Questions comments & impassioned speeches to Bud Houston Houston.Bud@gmail.com. The web store is up and running. www.dogagility.org/newstore. I have five volumes (over 100 pp each) of The Joker’s Notebook available on my web-store at an inexpensive price. These are lesson plans suitable for individual or group classes for teaching dog to work at a distance. 

Advertisements

I Got Something Done

January 19, 2013

Okay, bear with me on this. I haven’t been able to get much done for the past several days because my computer crashed and burned. This moment I’m working on a new computer, with a brand new operating system… Windows 8.

Now Windows 8 is quite interesting. It’s rather like the interface you’ll see on a Notebook or even one of the new spiffy phones. As a consequence, nearly everything I know about a computer interface is nearly worthless old-timey out-of-date trash. Naturally there’s no option to say… make this computer work like my last one did.

Before I could get to any of my routine work I had to begin the arduous process of getting the tools installed that I use to do my work. There’s always the potential that the software will not be compatible with the new operating system, and I’ll have to spend hundreds or thousands of dollars to get upgraded.

Microsoft Office was my starting point. I just purchased the Home and Business something like a year ago because the previous version I owned was no longer eligible for a freebie upgrade. And then, of course, I had to buy an independent copy of MS Access because that key element isn’t actually included in Home and Business. I had to spend awhile on the phone with the Microsoft Store because there was no record of those purchases on the store. It turns out (note how I’m translating four hours of agony to a transitional statement “it turns out”) that customer is identified by his email address. And my old account was registered under my old hughesnet email addy. This is extremely short-sided of Microsoft. Email addresses tend to be more transient than other important customer information. Once I got switched into my account the store has a reusable product Download option and a convenient product code (and even an option to put it in the copy/paste buffer).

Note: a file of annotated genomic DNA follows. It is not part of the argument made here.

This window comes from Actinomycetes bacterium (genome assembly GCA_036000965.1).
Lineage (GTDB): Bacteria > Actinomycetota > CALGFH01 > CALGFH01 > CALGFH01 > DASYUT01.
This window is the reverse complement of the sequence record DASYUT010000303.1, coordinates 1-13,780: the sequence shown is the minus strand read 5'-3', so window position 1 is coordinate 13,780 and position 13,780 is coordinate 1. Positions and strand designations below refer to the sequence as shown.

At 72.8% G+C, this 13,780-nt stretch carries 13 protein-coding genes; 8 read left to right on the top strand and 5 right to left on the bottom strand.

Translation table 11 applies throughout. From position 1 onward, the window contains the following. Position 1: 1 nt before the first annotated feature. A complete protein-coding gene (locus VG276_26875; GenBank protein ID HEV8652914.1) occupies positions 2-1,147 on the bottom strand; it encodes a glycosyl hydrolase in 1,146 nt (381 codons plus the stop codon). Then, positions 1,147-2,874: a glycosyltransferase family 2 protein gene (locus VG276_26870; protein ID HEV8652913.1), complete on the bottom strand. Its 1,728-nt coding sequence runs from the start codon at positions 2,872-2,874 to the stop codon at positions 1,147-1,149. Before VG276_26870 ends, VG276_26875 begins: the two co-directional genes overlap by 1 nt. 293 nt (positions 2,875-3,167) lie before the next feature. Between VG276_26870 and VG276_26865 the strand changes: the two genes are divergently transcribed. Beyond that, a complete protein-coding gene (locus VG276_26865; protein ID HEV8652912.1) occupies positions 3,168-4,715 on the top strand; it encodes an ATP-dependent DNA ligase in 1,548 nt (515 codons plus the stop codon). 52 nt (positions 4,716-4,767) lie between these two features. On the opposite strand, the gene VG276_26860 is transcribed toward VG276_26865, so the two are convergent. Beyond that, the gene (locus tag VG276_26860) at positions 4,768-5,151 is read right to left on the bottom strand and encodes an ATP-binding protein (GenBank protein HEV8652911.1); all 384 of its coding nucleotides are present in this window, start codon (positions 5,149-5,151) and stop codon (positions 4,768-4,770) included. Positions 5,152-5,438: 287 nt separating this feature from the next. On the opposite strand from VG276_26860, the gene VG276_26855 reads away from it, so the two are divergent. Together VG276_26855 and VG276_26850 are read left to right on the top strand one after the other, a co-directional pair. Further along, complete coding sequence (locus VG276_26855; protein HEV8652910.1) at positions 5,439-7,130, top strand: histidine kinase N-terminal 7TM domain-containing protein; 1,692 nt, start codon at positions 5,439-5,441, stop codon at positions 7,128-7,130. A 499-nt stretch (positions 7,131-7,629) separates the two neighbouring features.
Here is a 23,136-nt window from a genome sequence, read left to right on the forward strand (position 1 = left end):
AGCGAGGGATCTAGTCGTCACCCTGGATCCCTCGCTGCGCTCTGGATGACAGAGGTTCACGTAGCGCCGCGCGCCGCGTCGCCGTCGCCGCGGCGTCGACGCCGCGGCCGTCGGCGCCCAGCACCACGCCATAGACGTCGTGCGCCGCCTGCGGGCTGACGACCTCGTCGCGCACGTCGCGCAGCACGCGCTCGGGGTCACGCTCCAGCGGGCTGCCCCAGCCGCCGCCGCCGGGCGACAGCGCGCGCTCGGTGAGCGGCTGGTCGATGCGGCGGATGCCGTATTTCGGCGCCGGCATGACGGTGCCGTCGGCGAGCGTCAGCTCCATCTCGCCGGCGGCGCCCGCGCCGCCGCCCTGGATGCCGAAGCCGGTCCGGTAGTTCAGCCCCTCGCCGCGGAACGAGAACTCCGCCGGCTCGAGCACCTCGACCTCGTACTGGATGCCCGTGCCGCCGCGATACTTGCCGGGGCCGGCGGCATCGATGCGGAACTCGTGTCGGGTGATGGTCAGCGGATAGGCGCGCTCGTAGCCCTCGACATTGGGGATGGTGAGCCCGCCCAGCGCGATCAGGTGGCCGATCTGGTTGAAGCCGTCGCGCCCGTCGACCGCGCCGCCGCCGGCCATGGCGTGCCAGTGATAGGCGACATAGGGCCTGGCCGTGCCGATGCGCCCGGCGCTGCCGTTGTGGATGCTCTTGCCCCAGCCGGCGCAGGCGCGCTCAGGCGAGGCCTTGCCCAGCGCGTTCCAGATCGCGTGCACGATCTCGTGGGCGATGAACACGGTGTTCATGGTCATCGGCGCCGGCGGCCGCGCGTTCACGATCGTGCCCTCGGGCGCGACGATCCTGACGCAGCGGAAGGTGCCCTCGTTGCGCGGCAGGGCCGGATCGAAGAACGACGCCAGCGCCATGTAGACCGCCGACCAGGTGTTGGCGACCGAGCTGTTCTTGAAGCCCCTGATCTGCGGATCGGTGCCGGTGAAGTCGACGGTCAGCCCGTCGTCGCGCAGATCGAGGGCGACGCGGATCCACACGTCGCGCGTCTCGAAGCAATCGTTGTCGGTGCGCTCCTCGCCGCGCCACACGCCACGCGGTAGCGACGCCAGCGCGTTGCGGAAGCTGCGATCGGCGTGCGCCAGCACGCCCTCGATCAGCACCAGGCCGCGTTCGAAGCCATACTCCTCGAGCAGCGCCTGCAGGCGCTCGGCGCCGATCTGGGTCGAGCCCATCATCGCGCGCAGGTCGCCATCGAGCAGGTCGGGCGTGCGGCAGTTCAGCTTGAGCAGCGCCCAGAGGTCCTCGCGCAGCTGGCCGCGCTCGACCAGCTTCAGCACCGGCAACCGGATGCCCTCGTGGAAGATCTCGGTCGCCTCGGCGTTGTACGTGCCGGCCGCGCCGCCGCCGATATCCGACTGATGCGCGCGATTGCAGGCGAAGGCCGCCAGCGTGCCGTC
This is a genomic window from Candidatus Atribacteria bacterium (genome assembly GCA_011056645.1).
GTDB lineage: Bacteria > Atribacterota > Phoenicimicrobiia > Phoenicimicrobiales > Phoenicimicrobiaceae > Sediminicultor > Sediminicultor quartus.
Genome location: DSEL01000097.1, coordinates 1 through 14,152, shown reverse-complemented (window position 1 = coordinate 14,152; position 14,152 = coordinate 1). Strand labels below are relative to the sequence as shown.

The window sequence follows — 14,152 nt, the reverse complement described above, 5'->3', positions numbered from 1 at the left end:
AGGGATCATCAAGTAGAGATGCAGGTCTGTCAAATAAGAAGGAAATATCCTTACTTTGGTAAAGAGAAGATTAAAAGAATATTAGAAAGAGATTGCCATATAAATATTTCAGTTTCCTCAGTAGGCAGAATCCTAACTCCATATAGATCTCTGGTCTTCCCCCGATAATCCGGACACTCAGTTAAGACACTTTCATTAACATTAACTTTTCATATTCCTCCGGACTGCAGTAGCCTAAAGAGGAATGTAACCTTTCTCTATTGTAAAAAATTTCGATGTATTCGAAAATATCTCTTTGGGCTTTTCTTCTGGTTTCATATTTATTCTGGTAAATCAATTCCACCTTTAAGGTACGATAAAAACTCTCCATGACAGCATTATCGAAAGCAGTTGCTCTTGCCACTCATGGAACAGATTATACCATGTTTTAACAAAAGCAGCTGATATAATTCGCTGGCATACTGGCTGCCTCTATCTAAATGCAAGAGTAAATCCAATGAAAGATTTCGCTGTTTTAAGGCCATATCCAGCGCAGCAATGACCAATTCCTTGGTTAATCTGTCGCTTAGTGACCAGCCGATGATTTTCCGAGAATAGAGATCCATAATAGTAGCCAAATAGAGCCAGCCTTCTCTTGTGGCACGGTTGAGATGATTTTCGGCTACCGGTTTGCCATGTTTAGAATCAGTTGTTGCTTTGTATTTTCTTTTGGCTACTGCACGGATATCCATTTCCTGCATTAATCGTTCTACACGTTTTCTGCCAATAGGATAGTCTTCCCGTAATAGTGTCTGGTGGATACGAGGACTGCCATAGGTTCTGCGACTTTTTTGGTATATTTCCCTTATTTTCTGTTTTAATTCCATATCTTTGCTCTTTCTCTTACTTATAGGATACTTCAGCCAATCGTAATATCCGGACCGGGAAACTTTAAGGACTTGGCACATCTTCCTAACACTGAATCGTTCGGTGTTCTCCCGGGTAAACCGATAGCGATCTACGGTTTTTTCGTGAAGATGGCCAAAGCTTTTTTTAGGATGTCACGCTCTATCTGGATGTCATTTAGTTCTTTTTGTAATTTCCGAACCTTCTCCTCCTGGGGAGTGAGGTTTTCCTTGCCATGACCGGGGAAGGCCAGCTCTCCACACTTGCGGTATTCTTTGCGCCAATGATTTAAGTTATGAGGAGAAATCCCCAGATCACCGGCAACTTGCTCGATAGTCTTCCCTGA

The next thing was to get a browser so I don’t have to use funky Internet Explorer. I have been using Mozilla Firefox. The problem with Firefox is that it has mostly been an unstable product since about release 4.0. And every time they upgrade it I lose support for more add-on options. So this time around I’ve gone for another browser, called Opera. The jury is still out on Opera. I’m a little put off by the fact that there is no “Home” button on the toolbar. Otherwise it behaves rather like Firefox, enabling multiple tabs to be open and having a Favorites screen populated by usage habits.

My old computer, Compaq Presario had a failed boot. Naturally these days you don’t get a start-up disk with a new computer (in spite of having paid for it). So I downloaded a utlity that allows you to create a bootable CD/DVD. It’s actually little more than a file manager and not a robust operating system at all. Since I didn’t have a terribly current backup of production files this utlity did good work for me.

I also had a back-up laptop computer which was Marsha’s old laptop, also a Compaq Presario. I created a new user partition, then opened Mozilla Thunderbird … hopeful that I could find a way to identify and retrieve my old messages from my failed laptop. Oh, be careful what you wish for. The IMAP settings immediately began to download from the frigging cloud every email I’ve ever received and every email I’ve ever sent. That download took about three days and probably put our data allowance over the top on our Verizon account. None of the filing of emails I’ve done is reflected; everything I’ve ever deleted is back again; and there’s no indication as to what emails I’ve ever replied to unless I want to go into my sent files and do some detective work. Naturally I’m reluctant to turn on Thunderbird on my new computer. All I need is another massive download. Instead, I’m going onto the internet to find a backup utility that will hopefully solve the IMAPping puzzle.

While I have a bunch of work to do, I’m approaching it one small bit at a time. There was a .pdf I had to edit (created from an Excel file); and then upload onto the Internet. I’d already solved the MS Office part of it. The next thing to do was get Acrobat Pro up and working. All Office products now have a “Save As” option for a PDF. I didn’t really need a virtual printer. What I did need is a PDF editor… which is why I installed Acrobat Pro. I’m happy to say that version 7 installed just fine. I know there’s a newer version that is compatible with Windows 7 (which is what is on Marsha’s computer) and Windows 8. But I don’t really need it. And I’m weary of Adobe products. You can’t talk to a person in the United States should you ever need support.